So when you press the widget it runs yt-dlp on your phone, or is it sending a command to a remote PC?

The add-on is called Widget, your can find it by googling Termux Widget.

When I press on the widget it runs yt-dlp on my phone. There are no other devices involved in the process, just my phone.

Oh cool, I didn't realize yt-dlp would run on Android.

youtube-dl is what makes most youtube music ripping sites function. Which are widely used by people who aren't paying for music streaming subscriptions.

ex: https://github.com/Rudloff/alltube

No. Alltube isn’t a music ripping site. It’s a site that allows users to download any YouTube video. Some users use this tool to download music.

This is like suing VCR manufacturers because some people used them to record music videos off of MTV.

> suing VCR manufacturers

Might I direct you to: https://en.wikipedia.org/wiki/Sony_Corp._of_America_v._Unive....

Which ruled in favor of Sony, that making personal copies of complete TV shows which you have access to is fair use, and that makers of such devices cannot be held liable as long as there are substantial non-infringing uses.

I suspect that GP didn't pick that example randomly, because youtube-dl is a pretty close analog of a BetaMax.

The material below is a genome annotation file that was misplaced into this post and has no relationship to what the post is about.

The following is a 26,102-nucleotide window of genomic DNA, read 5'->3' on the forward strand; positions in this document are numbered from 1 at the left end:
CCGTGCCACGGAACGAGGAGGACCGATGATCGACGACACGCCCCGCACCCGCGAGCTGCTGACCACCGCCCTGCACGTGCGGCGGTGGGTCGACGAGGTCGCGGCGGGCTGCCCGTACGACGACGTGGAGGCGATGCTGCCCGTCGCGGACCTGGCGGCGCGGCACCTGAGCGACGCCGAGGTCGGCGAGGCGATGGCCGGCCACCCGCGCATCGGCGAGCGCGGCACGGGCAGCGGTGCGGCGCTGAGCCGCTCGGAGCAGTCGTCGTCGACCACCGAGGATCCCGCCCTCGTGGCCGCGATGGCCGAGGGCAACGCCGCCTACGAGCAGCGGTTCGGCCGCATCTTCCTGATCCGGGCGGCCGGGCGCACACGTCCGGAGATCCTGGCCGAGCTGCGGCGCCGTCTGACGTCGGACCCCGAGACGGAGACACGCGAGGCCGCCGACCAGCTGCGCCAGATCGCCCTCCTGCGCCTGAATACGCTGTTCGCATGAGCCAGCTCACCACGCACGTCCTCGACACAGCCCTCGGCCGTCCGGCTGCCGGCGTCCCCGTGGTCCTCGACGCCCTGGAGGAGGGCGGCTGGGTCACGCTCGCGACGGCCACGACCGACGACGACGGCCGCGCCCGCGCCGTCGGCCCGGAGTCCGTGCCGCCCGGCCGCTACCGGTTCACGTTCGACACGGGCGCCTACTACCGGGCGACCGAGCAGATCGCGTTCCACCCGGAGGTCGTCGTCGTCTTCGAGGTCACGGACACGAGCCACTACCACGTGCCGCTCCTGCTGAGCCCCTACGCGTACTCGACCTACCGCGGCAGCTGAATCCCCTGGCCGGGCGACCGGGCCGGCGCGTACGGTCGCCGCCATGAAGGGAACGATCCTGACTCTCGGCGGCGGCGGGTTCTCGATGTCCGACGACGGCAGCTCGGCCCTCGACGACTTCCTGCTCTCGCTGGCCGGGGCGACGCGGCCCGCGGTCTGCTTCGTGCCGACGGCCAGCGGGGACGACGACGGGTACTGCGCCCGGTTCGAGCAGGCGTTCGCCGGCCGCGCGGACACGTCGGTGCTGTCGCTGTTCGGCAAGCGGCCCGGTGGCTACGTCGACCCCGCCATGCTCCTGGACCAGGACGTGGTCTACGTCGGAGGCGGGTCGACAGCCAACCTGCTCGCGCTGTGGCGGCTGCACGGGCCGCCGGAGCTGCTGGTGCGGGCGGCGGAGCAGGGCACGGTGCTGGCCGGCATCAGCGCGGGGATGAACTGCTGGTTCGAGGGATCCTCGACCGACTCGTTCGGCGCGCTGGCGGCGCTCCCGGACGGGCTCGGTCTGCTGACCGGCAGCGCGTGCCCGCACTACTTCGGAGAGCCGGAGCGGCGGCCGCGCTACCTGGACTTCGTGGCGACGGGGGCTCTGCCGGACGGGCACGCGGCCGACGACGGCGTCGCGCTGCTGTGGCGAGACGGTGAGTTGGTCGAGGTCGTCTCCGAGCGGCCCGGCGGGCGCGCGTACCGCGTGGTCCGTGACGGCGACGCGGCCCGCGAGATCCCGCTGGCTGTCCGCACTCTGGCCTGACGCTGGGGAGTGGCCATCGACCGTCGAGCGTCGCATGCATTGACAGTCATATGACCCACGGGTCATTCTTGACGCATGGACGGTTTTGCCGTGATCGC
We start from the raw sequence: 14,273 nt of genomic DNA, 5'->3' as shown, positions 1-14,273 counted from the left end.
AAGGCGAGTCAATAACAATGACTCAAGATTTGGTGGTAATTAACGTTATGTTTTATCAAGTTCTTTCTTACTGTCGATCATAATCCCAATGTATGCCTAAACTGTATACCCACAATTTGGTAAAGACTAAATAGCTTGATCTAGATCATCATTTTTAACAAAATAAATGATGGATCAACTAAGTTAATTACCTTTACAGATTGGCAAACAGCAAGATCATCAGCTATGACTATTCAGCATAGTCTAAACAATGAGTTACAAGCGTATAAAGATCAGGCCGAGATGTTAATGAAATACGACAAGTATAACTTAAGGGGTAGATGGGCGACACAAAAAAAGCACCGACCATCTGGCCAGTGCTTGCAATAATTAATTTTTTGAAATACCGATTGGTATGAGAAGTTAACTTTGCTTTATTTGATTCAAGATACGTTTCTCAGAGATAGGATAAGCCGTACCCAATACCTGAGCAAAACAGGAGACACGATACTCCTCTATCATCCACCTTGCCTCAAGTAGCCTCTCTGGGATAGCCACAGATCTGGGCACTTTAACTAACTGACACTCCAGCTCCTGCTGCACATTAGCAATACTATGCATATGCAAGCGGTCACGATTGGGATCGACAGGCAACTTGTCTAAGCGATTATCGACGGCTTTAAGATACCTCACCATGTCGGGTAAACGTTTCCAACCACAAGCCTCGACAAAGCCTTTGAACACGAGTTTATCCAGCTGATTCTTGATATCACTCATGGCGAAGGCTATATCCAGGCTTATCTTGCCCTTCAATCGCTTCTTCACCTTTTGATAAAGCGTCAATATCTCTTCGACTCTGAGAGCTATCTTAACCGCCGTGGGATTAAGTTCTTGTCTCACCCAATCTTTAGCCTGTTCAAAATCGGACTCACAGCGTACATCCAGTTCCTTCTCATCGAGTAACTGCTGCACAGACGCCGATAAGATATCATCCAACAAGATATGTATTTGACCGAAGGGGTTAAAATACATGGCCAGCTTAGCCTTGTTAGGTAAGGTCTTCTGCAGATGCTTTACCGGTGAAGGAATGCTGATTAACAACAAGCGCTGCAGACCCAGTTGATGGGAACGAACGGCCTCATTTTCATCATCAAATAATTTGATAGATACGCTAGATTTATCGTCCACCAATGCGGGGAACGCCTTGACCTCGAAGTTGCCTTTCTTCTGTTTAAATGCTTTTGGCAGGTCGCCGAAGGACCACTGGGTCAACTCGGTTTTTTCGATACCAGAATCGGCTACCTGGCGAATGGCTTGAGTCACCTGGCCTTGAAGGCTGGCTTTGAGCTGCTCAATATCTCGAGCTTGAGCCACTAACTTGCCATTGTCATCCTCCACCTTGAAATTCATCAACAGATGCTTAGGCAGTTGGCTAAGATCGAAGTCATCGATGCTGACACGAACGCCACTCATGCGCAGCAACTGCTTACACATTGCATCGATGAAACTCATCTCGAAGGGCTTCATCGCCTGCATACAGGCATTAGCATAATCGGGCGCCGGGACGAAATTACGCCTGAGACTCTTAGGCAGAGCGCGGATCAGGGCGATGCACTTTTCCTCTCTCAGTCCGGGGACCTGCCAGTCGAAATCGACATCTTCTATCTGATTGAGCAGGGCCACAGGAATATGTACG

Which just makes it a generic ripping site because downloading YouTube videos is breaching the usage terms of the website in general.

"You are not allowed to: access, reproduce, download, distribute, transmit, broadcast, display, sell, license, alter, modify or otherwise use any part of the Service or any Content except: (a) as specifically permitted by the Service; (b) with prior written permission from YouTube and, if applicable, the respective rights holders; or (c) as permitted by applicable law;"

> (c) as permitted by applicable law

This one alone gives you a whole bunch of reasons to download a video, at least in sane jurisdictions.

It's not generally that great a quality right? Why even bother when you there are so many different ways to get music?

1) Quality is acceptable

2) Large part of world's population can't afford subscription services

3) There's a lot of music that is not on music streaming services but is on YouTube

4) Sometimes you need the mp3 file (for ringtone, for editing, for remixing etc)

5) There are still some people who rather want everything on their HDD

6) content disappears from YT all the time, as anyone with large playlists must have notice. Better keep a local copy.

> There's a lot of music that is not on music streaming services but is on YouTube

A lot of Caribbean music (Soca, Dancehall, Parang etc.) is like this.

>It's not generally that great a quality right?

You just described youtube in general. As the old saying goes, "content is king". Look at VHS (if you're old enough to remember). As bad of a quality as it was, everyone used it. Pros would complain about how bad it looked, but the mass populace was just fine with it. Youtube is the same way. In the beginning, the quality was soooo bad, but users didn't care because it gave them endless content.